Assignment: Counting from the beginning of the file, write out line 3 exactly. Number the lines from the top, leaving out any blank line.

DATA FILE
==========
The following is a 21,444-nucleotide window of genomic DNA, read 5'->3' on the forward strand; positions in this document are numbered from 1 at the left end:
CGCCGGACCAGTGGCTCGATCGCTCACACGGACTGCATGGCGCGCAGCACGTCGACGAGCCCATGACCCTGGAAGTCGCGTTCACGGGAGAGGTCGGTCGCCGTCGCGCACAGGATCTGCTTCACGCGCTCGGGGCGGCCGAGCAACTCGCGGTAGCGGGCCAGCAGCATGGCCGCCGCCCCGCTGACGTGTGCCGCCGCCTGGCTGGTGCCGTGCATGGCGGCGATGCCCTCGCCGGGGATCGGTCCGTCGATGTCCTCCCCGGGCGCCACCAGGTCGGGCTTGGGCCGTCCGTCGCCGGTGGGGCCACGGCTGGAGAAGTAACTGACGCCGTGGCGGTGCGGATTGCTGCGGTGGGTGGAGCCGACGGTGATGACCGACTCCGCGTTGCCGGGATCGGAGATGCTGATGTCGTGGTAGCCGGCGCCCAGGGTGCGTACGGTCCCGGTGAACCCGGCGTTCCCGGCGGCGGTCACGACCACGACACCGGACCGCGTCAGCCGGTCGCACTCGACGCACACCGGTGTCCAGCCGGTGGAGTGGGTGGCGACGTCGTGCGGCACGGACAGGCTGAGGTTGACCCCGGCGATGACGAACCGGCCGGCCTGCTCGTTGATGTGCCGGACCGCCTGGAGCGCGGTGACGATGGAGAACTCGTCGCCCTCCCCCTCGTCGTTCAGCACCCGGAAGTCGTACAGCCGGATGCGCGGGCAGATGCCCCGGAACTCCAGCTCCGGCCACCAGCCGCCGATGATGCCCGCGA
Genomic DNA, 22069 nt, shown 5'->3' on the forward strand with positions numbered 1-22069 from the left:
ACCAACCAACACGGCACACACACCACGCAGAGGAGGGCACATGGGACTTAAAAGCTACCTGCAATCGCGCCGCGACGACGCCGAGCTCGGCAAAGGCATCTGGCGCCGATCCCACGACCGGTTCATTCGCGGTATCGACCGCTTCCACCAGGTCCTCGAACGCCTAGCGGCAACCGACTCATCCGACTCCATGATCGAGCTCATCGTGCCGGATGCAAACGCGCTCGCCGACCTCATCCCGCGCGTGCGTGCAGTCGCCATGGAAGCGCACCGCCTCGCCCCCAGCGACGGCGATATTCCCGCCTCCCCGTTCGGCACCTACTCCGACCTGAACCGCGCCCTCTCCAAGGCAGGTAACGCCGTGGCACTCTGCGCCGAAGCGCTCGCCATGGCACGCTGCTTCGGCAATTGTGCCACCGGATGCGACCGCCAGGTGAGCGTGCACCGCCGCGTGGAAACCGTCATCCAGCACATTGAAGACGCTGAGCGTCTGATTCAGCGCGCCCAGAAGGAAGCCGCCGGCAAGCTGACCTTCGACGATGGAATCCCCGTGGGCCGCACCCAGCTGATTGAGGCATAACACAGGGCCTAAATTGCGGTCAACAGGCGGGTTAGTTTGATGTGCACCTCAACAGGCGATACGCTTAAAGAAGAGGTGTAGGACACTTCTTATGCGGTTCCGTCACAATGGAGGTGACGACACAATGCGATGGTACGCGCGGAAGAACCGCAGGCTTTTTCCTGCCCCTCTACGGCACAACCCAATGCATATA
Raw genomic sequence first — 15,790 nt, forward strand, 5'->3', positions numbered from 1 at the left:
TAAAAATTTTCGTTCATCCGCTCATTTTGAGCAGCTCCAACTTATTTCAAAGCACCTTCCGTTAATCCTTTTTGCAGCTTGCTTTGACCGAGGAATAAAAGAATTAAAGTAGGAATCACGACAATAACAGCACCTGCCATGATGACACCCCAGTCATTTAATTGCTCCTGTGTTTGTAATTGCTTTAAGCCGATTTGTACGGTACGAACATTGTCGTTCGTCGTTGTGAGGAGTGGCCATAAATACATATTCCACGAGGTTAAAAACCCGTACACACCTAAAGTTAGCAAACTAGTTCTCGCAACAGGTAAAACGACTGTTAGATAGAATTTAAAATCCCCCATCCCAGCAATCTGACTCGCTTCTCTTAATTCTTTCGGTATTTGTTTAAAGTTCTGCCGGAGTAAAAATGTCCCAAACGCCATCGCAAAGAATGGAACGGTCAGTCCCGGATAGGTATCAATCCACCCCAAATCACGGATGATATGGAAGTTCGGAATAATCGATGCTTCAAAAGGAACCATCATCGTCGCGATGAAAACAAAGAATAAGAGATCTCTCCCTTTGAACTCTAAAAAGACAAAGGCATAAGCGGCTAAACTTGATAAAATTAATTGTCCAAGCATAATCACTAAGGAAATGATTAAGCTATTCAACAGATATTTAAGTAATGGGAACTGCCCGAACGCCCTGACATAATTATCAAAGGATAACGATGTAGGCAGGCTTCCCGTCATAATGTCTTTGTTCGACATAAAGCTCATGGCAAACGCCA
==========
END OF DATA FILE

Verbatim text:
Genomic DNA, 22069 nt, shown 5'->3' on the forward strand with positions numbered 1-22069 from the left: